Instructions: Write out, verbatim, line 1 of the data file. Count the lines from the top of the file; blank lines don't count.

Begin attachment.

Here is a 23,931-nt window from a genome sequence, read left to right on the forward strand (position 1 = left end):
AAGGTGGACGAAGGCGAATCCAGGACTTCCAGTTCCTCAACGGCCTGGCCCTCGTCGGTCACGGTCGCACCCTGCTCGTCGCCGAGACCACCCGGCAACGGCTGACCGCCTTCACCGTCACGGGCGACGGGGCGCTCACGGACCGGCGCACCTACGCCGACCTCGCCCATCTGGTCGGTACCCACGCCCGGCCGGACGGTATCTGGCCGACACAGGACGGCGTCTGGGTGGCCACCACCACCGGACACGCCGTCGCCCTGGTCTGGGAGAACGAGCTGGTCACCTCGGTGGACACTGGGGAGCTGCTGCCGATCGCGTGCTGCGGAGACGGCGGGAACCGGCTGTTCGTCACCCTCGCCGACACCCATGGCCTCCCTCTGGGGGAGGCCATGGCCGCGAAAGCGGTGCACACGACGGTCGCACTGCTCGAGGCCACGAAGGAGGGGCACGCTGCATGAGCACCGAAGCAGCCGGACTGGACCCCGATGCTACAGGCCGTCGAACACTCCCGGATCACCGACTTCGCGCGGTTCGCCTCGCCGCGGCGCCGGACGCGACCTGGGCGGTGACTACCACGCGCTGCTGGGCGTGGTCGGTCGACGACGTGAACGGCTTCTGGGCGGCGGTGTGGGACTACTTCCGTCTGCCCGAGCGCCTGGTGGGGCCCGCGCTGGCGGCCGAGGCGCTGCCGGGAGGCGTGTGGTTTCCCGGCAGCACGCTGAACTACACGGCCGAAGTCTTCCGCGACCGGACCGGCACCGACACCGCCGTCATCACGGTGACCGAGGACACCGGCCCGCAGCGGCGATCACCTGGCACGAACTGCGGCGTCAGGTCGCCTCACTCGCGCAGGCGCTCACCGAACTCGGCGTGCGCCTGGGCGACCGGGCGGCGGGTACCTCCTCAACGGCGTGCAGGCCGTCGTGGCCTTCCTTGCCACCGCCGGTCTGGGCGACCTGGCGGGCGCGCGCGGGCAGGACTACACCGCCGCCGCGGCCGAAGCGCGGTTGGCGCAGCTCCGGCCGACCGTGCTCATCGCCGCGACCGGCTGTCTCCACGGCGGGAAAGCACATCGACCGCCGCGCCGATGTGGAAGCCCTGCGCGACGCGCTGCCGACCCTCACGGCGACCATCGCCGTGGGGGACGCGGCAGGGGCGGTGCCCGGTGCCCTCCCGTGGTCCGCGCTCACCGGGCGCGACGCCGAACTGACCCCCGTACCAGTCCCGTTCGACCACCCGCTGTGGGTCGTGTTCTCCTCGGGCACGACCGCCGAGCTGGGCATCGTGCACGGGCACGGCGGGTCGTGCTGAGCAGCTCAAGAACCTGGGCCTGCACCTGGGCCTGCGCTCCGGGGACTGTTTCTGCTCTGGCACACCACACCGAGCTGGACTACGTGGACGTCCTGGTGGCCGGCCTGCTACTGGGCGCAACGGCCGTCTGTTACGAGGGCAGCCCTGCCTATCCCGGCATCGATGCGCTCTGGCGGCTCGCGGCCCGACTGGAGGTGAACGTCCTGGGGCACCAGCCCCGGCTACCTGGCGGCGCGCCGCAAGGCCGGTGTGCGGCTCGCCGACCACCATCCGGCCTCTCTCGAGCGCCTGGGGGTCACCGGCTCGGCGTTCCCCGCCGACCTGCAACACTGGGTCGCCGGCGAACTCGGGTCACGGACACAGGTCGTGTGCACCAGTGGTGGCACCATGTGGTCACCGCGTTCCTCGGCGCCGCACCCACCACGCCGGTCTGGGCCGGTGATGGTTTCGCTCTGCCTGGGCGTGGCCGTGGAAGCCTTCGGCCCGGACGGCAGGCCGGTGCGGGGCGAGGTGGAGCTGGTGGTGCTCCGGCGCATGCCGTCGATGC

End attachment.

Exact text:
Here is a 23,931-nt window from a genome sequence, read left to right on the forward strand (position 1 = left end):